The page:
The Rise of the Sea Shanty

The Rise of the Sea Shanty

March 29, 2021
If you have watched the news or looked on social media recently, you cannot have missed the incredible interest and rise of the sea shanty. TikTok has gone crazy for the sea shanty. It is fair to say that the humble sea shanty is now cool for school! Of course, we knew this in Cornwall all along, as they have long been a pivotal part of the fishing communities along the Cornish coast. Here, we take a look at the story of the sea shanty.

When and How did Sea Shanties Start?

Sea Shanties can be enjoyed up and down the UK, from the Scottish Highlands to Cornwall. What is clear is the melodic sea shanty developed its foot-tapping, rhythmic sound aboard large sailing vessels in the 1800s. It is thought the phrase 'sea shanty' was not used until around the 1860s. Sea Shanties were used to motivate and speed up work onboard large ships, usually Big Clippers, often crossing the Atlantic. A sea shanty would be sung whilst undertaking onboard work.

What is a sea shanty?

For starters, the classic, '(What Shall We Do with the) Drunken Sailor' is very much a sea shanty. But it doesn't end there. Sea Shanties come in many forms and are even known as chanty or chantney in old money. The short answer to what is a sea shanty is they are a traditional genre of the folk song sang on the ocean. Initially, they came in three primary forms of Sea Shanties:

  1. The Long Drag Shanty -   this sung whilst 'raising the halyard (a line/rope used to hoist a ship ladder, sail or flag);
  2. The Short Drag Shanty - this faster, shorter version of the shanty was sung whilst performing onboard tasks such as reefing sail;
  3. The Capstan Shanty - which was sung when operating the 'Capstan', which is essentially a large round device used to take up the anchor.

Commonly, the shanty has what is known as 'The Shanty Man' - who would make the melodic shout, and the sailors would respond in verse, whilst undertaking the task, the Shanty Man asked, such as heaving on the lines.

A fantastic example of this is the famous Fisherman's Friends and their take on the sea shanty classic 'South Australia'.

Cornish Sea Shanties

Of course, being a seafaring county, Cornwall has a long history of sea shanty groups. Sea shanties helped to foster a community and environment onboard ships whilst at sea. It is only natural that this spirit found its way onto land and embedded itself amongst Cornwall's fishing communities.

Around Cornwall, there is a considerable movement of sea shanties. The best demonstration of this is the International Sea Shanty Festival, held in Falmouth, attracting thousands of visitors each year. Mevagissey also hosts the fabulous Mevagissey Shanty Festival in October each year.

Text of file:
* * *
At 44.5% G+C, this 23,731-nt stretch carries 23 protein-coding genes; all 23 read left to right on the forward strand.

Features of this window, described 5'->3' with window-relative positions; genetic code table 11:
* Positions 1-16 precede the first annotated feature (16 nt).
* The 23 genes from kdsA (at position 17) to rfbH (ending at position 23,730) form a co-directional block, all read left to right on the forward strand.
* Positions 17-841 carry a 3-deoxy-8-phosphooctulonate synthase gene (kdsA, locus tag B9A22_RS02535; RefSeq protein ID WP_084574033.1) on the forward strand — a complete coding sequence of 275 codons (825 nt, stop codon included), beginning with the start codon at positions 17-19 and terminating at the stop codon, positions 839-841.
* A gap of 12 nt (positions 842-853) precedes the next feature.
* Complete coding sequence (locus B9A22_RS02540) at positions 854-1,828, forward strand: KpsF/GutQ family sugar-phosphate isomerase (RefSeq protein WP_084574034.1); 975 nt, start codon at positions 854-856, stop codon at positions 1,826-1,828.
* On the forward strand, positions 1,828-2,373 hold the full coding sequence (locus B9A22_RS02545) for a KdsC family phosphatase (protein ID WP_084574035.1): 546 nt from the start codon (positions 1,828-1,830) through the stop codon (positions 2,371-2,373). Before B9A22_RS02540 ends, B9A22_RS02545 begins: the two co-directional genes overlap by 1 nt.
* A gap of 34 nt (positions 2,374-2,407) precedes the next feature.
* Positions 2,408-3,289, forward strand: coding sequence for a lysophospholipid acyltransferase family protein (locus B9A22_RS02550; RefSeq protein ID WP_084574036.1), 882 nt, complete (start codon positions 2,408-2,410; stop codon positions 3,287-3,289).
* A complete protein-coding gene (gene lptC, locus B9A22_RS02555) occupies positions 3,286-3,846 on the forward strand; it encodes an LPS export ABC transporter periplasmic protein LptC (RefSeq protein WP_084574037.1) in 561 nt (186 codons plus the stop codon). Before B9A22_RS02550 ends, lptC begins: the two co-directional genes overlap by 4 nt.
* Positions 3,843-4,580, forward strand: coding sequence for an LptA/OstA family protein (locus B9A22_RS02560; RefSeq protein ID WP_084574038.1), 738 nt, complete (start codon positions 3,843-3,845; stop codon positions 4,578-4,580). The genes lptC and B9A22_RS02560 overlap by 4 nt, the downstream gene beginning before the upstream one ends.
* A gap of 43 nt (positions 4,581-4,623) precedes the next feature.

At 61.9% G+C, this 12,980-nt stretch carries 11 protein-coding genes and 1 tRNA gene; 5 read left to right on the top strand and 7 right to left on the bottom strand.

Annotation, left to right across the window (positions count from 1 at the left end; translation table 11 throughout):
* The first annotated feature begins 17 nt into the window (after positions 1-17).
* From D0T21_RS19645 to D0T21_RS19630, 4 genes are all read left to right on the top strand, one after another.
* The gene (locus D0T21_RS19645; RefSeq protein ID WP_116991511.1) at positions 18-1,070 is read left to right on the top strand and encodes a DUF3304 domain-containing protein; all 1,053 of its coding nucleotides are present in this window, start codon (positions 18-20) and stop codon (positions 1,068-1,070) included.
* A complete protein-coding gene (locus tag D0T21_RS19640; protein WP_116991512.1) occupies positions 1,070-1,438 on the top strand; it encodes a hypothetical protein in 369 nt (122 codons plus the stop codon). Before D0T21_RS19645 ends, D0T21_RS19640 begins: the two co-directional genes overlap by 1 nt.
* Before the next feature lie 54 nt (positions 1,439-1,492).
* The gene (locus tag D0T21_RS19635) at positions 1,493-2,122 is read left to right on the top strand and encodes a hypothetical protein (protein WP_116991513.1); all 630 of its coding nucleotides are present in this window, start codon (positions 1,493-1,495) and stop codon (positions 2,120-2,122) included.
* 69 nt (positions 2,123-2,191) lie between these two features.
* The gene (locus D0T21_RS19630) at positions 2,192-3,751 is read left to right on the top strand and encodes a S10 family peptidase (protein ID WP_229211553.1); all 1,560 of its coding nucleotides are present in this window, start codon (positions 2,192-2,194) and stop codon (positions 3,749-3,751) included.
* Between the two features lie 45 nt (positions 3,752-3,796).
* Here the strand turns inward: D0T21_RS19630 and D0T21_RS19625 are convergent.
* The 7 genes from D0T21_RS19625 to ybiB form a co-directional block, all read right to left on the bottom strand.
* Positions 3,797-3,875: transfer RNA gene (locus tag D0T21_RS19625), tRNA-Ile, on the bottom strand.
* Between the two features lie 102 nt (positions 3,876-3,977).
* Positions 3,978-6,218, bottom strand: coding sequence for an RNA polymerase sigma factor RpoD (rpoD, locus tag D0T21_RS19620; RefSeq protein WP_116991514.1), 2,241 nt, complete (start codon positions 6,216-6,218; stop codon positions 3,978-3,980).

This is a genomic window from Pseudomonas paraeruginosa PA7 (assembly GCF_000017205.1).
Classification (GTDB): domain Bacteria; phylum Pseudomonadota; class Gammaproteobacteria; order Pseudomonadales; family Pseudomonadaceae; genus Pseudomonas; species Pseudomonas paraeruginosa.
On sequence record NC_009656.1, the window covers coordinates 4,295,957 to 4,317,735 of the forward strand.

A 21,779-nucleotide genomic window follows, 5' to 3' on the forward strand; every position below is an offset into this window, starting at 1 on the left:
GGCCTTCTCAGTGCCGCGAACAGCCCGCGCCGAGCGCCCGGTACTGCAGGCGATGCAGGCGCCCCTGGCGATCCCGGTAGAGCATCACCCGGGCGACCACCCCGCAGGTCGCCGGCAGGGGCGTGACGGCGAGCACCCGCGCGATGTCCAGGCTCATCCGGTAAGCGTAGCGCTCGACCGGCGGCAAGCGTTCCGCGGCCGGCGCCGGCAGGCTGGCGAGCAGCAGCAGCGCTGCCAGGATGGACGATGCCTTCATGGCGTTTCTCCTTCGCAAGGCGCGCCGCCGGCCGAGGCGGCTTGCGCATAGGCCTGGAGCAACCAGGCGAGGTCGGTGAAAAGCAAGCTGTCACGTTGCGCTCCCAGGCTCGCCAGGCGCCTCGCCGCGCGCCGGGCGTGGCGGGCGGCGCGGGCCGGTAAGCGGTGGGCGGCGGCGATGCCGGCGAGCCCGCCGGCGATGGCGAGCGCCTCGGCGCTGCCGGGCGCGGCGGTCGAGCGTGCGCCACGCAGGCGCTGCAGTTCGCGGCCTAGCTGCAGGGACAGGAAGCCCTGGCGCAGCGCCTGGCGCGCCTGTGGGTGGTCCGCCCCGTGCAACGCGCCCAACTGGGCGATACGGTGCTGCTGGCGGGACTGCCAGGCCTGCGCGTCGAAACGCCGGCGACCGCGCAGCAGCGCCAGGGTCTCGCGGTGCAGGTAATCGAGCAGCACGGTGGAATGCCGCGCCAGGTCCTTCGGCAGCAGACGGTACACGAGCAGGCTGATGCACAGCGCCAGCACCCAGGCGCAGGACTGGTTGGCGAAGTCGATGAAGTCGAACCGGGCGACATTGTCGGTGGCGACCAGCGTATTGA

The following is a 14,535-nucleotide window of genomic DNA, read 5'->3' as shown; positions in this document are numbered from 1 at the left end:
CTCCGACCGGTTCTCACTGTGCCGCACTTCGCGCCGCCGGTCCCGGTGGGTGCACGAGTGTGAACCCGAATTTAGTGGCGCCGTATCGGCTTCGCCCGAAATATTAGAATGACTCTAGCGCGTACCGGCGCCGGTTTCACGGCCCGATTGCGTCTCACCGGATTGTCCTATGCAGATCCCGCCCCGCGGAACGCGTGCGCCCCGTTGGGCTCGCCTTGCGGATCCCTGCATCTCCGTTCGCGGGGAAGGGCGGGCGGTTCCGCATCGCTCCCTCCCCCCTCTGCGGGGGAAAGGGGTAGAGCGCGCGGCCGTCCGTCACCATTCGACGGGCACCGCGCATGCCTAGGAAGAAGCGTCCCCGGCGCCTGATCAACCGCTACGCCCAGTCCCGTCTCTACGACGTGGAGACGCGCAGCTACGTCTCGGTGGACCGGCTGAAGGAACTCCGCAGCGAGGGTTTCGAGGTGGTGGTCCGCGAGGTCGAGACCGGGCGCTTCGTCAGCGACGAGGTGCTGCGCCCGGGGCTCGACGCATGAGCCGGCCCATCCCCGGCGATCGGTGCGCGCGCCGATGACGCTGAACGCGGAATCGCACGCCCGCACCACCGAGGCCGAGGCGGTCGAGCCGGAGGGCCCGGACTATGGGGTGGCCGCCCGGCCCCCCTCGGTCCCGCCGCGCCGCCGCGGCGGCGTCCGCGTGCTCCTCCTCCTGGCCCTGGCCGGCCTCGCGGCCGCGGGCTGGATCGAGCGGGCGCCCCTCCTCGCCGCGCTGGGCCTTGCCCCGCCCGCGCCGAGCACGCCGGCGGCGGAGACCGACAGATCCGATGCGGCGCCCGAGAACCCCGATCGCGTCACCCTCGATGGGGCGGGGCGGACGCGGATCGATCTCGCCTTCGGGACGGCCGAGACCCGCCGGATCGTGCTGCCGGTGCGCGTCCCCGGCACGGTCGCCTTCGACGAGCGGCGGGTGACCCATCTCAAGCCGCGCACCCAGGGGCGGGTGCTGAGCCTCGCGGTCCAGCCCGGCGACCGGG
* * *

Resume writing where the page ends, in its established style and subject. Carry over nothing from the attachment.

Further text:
Around Cornwall today, there are many examples of unique sea shanty groups. It's not unusual to sit in a crooked pub in a windswept Cornish cove on a Friday evening, and in will walk the local sea shanty singing group, often consisting of the local fishermen. Their sound will be unmistakably sea shanty, and you will be foot-tapping in minutes. It doesn't get much more Cornish than that!

A classic example of this is the Cadgwith Singers, who sing at The Cadgwith Cove Inn every Friday night as seen in this video.

Cornwall even has its own sea shanty, often referred to as the Cornish Anthem. The Cornish Anthem is called Trelawny, named after Jonathan Trelawny, who Parliament imprisoned in 1688. Trelawny is less foot-tapping, more call to arms (quite literally), as it was penned in recognition of Cornwall's rise against the British Parliament and increased taxation of the thriving Cornish tin mine industry,

Fisherman’s Friends

By far, the most famous and mainstream sea shanty export of Cornwall is Fisherman's Friends sea shanty group, who sing out of the stunning Port Isaac, home of Doc Martin. This fantastic sea shanty group released a hit record on the Universal label in 2010. Their amazing story was then made into a feature film in 2019. It attracted international attention to gaining fans worldwide. It is, without a doubt, the starting place where sea shanties rose to widespread fame and attracted a new audience. Fisherman's Friends even managed to perform at Glastonbury several times and regularly tour. This video shows Fisherman's Friends performing at Glastonbury in 2011.

Nathan Evans - Sea Shanty TikTok Sensation

Nowadays, the place you are most likely to see a sea shanty, aside from a Cornish pub, is on TikTok or another social media platform. During the CODI-19 lockdown, Scot Nathan Evens rose to stardom after his foot-tapping version of Wellerman sea shanty was put on TikTok, instantly going viral. It gained over 7 million views in just three weeks. As days passed, more people began to join in, and before we knew it, the Sea Shanty was a viral sensation. Soon after, Nathan Evens was able to quit his job as Postman as he landed a record deal.

Celebrities across the globe only helped to spread the sea shanty with their versions of the Sea Shanty.

So, there we have it. The sea shanty is not exclusive to Cornwall, but it certainly has its heart along the Cornish coast. Next time you are sitting foot-stomping to Fisherman's Friends, Nathan Evans or any number of Cornish sea shanty groups, think about the founding of the genre, being sung out on the open seas whilst raising the halyard.

If you would like to understand more about Cornish history and heritage, join us on one of our Cornish History and Heritage tours, and you may well find yourself foot-tapping to a sea shanty in a windswept Cornish cove.

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